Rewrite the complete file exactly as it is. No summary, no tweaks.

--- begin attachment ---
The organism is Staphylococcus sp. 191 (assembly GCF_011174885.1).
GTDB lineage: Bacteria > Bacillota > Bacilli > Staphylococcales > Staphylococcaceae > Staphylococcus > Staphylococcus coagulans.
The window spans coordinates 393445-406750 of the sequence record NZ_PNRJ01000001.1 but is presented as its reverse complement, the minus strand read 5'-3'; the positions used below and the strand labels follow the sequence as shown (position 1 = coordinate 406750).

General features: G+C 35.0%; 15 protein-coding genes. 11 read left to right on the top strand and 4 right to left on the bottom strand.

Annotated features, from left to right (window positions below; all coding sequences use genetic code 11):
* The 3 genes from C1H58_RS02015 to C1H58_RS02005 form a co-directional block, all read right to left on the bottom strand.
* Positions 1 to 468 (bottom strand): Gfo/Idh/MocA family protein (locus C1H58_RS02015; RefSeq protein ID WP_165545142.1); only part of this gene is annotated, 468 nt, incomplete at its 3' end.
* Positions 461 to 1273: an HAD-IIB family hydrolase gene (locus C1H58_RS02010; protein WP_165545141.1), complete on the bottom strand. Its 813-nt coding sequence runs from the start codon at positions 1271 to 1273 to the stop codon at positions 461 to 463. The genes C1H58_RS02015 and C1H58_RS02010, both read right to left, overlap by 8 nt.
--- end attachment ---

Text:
The organism is Staphylococcus sp. 191 (assembly GCF_011174885.1).
GTDB lineage: Bacteria > Bacillota > Bacilli > Staphylococcales > Staphylococcaceae > Staphylococcus > Staphylococcus coagulans.
The window spans coordinates 393445-406750 of the sequence record NZ_PNRJ01000001.1 but is presented as its reverse complement, the minus strand read 5'-3'; the positions used below and the strand labels follow the sequence as shown (position 1 = coordinate 406750).

General features: G+C 35.0%; 15 protein-coding genes. 11 read left to right on the top strand and 4 right to left on the bottom strand.

Annotated features, from left to right (window positions below; all coding sequences use genetic code 11):
* The 3 genes from C1H58_RS02015 to C1H58_RS02005 form a co-directional block, all read right to left on the bottom strand.
* Positions 1 to 468 (bottom strand): Gfo/Idh/MocA family protein (locus C1H58_RS02015; RefSeq protein ID WP_165545142.1); only part of this gene is annotated, 468 nt, incomplete at its 3' end.
* Positions 461 to 1273: an HAD-IIB family hydrolase gene (locus C1H58_RS02010; protein WP_165545141.1), complete on the bottom strand. Its 813-nt coding sequence runs from the start codon at positions 1271 to 1273 to the stop codon at positions 461 to 463. The genes C1H58_RS02015 and C1H58_RS02010, both read right to left, overlap by 8 nt.